In "Bounce," Ben Affleck goes searching for the widow of the dead guy who got his seat on a doomed airliner. He plans to apologize but falls in love with her instead.
He doesn't tell her their meeting was no coincidence, despite several clear opportunities, and he shows no credible guilt over it. One night, the widow (a very moving Gwyneth Paltrow) bears her soul about her grief, and still he holds his tongue. Another night he sleeps with her instead of telling her the truth. He buddies up to her two young sons as a way to avoid telling her on other occasions. And when he finally does fess up, it's too late -- she's already found out from somebody else.
Yet we're supposed to like this selfish jackass because he's a recovering alcoholic and a glib stud learning What's Really Important In Life. We're supposed to feel bad for Ben and his broken heart. We're supposed to root for Ben and Gwynnie to get back together because his eyes get a little moist after she gives him his walking papers.
Continue reading: Bounce Review
The opening shot of Michael Mann's masterfully crafted boxer biography "Ali" is an image from behind a punching bag being pounded by the champ in rapid musical rhythm. As the bag flashes by with a strobe-like effect, that intensely focused gaze Muhammad Ali is famous for -- that laser beam look that means he's tuned out the world, that stare as steely as a freight train bearing down on you -- beams out of Will Smith's eyes.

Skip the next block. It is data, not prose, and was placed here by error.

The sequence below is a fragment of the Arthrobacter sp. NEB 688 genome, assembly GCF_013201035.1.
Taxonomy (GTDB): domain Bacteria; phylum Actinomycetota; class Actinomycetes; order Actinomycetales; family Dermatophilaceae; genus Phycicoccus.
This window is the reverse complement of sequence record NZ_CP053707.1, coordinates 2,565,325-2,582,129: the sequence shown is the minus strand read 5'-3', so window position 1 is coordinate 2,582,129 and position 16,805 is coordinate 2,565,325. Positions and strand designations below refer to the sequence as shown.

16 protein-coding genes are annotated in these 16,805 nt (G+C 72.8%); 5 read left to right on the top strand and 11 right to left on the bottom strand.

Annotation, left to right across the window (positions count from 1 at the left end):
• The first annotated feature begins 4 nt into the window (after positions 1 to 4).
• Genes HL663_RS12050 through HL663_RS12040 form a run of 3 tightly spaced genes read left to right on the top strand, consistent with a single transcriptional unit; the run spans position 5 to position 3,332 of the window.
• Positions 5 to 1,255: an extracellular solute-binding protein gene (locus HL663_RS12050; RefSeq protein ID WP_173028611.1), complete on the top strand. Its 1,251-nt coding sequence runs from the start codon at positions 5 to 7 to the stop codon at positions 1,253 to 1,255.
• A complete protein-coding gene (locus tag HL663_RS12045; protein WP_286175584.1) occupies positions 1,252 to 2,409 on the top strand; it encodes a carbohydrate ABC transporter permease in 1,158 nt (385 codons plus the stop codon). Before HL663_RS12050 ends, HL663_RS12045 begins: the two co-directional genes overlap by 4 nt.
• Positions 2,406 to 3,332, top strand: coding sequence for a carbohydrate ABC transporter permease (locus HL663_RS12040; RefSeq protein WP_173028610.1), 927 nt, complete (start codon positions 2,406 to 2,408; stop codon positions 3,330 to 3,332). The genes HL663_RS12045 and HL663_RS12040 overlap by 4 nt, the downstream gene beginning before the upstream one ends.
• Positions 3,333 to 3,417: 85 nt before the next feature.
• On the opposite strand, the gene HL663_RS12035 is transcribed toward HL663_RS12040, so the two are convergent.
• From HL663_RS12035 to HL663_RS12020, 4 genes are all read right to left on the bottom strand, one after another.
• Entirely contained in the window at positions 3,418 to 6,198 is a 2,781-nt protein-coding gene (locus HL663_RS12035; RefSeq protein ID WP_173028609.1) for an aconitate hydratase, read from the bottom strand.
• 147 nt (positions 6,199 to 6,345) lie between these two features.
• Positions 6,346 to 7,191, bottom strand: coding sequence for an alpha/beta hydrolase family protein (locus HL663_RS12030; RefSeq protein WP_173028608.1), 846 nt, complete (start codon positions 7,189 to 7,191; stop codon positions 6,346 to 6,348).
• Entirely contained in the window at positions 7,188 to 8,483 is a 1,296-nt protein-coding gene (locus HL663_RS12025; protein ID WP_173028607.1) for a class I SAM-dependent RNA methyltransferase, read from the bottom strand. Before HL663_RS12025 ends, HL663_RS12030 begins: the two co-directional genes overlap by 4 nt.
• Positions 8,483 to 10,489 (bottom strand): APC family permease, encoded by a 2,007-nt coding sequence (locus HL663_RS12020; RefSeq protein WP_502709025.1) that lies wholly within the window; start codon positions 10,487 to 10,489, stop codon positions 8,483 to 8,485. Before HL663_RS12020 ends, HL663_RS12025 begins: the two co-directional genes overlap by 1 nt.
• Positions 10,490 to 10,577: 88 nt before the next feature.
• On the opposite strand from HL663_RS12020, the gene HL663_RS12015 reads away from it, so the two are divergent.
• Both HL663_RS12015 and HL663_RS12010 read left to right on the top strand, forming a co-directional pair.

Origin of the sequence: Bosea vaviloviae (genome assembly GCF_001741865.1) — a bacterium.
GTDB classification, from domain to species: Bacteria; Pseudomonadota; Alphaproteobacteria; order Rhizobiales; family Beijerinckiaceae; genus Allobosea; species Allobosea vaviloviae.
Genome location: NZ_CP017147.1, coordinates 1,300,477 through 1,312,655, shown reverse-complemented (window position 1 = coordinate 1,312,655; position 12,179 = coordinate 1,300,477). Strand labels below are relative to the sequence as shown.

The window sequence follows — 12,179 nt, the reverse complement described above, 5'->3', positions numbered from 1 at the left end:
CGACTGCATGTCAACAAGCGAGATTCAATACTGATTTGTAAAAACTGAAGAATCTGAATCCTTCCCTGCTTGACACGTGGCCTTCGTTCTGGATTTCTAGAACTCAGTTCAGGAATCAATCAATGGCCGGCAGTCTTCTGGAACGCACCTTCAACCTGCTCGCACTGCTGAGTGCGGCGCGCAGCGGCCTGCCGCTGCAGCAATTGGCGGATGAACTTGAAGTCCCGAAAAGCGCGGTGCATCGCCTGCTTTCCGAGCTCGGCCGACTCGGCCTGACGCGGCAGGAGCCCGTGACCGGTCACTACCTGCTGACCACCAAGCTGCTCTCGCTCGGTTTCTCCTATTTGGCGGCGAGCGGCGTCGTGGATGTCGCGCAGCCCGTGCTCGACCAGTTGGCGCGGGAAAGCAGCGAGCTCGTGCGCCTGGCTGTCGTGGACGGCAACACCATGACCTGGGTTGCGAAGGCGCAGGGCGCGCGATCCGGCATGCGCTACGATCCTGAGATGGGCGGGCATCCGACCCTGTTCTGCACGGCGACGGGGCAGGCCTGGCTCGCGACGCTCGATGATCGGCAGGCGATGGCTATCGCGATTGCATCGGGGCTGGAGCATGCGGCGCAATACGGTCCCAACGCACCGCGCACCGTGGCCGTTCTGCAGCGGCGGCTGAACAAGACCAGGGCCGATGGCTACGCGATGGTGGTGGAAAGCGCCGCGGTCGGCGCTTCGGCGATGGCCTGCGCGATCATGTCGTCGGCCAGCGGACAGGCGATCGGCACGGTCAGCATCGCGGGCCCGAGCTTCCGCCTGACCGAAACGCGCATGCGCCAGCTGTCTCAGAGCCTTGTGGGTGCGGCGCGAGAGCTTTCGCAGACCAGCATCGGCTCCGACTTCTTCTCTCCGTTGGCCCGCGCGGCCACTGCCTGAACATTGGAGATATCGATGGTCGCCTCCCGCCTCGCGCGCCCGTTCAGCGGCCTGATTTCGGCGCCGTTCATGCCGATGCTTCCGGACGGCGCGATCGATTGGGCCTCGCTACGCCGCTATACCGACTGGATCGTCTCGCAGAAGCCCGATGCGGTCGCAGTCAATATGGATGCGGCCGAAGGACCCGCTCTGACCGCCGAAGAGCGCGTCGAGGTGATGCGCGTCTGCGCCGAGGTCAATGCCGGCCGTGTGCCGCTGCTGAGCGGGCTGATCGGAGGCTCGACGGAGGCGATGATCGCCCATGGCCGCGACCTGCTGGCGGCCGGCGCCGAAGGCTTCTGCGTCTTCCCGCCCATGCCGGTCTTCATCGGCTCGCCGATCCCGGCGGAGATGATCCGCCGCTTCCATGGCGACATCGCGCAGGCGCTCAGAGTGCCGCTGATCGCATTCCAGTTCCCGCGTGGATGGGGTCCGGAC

It is the one and only time in the film you'll even remember the star's name, because for the next two and a half hours Smith inhabits Ali -- his power, grace, ego, humor and body language, inside and outside the ring -- as well as any actor could.
Choosing to focus on ten momentous years in Ali's life, Mann's round by round, bobbing and weaving narrative style assumes at least a passing knowledge of the fighter's life, merely dropping in on pivotal events without spending much time catching the audience up on the particulars of who, when and where.
Continue reading: Ali Review
After last year's botched bout with dour World War II drama in "Windtalkers," former Hong Kong action maestro John Woo is back to the far-fetched fun that is his trademark in "Paycheck," another too-Hollywood adaptation of a Philip K. Dick science fiction thriller.